bye-bye bridal

In a previous life (before kids) I was a bridal gown designer. Yes, I made wedding gowns. I designed them, draped them, made patterns and sewed them, with the help of two assistant seamstresses who could sew much faster than me.

My love of fashion began at an early age. While other kids were excited to watch Saturday morning cartoons, I turned on CNN at 7 am on Saturday mornings to watch Style with Elsa Klench and became mesmerized watching the runway shows from Paris. I want to do that, I would say to myself. I got my first sewing machine at age 13 and learned to sew from a neighbor (my mother is not domestic). In high school, I made my own homecoming dress and studied French thinking I would one day move to Paris and open up my own couture house (such an ambitious and naive little girl I was). When my sister went off to college, I turned her room into my sewing room and plastered the walls with pages torn out of Elle, Vogue & W magazine. My favorites were Jean-Paul Gaultier, Claude Montana and the ever-amazing Thierry Mugler. I even fancied naming one of my future children Thierry. More recent favorites are Victor & Rolf (I’m still haunted by their Russian doll show) and the late and forever great Alexander McQueen. I first met my husband when I was in fashion school in NYC. He asked who my favorite designer was. I said Alexander McQueen and he knew who I was talking about. You could say it was love at first sight. On one of our early dates, we went shopping in the meatpacking district at Jeffrey. As he perused the women’s clothing rack, he commented, “This is very uncharacteristic of Dries Van Noten this season.” I knew he was The One.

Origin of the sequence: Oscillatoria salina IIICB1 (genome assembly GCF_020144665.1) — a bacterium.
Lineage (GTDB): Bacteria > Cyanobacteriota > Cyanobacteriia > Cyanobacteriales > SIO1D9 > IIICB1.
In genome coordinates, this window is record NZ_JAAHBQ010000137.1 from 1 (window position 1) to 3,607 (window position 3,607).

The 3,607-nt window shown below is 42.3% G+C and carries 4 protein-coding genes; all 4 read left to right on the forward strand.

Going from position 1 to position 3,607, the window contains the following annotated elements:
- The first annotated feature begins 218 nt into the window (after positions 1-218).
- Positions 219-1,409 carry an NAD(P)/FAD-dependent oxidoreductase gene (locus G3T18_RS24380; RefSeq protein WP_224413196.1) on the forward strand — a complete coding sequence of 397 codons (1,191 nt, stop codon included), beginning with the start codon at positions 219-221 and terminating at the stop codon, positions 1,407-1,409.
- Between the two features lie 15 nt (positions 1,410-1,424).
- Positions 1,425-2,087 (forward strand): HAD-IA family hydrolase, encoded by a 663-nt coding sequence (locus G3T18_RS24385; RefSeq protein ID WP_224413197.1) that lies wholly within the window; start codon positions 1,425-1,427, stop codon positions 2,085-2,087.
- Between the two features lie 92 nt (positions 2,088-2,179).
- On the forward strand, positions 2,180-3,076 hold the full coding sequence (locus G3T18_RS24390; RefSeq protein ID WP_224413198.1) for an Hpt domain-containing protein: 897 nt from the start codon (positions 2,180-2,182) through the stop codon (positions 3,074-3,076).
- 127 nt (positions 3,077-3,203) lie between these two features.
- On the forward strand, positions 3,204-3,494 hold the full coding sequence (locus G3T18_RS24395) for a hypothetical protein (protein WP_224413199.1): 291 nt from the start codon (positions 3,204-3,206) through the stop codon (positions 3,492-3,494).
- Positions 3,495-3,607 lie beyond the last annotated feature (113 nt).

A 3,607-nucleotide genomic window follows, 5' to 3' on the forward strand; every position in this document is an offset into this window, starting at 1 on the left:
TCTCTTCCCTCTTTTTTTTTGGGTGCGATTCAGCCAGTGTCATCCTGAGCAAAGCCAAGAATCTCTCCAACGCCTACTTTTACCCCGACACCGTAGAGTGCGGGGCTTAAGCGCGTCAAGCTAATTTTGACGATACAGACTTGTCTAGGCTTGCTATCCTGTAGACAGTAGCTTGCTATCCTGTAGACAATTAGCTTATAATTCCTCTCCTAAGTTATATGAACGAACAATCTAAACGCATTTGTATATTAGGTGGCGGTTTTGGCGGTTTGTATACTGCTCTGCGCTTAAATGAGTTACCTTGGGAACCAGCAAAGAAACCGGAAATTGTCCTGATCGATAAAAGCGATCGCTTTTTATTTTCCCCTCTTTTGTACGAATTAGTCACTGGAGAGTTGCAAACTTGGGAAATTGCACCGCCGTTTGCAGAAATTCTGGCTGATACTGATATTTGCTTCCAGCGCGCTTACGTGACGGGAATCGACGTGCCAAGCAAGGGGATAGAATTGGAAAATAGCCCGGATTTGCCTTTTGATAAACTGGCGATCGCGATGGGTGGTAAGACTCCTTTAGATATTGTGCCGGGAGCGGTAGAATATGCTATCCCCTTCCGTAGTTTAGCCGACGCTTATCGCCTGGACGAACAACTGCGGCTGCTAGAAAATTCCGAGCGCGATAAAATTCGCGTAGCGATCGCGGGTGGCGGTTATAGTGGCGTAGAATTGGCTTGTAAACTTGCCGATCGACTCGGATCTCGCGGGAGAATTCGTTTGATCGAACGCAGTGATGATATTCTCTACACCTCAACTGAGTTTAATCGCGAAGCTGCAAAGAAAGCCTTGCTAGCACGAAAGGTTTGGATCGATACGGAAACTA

My life and career has taken me in strange and opposing directions. It has always been a struggle for me to stay on one path, but in 2008, I quit my last legal gig and set up shop in a tiny studio in West Berkeley. I made custom wedding gowns for friends, friends of friends, and word of mouth clients. It was a good run. But after my first child was born, everything changed. What once seemed so important, like a stitch out of place or a flare that didn’t hang just right, all seemed frivolous. Everything seems frivolous when you have a screaming baby on your hands. Time was so much more precious and time away from baby was excruciating. And a wedding gown takes a lot of time. Four months after giving birth, I finished my last two dresses and closed up shop. I was sad to see it go, my dream. But I just didn’t feel it anymore.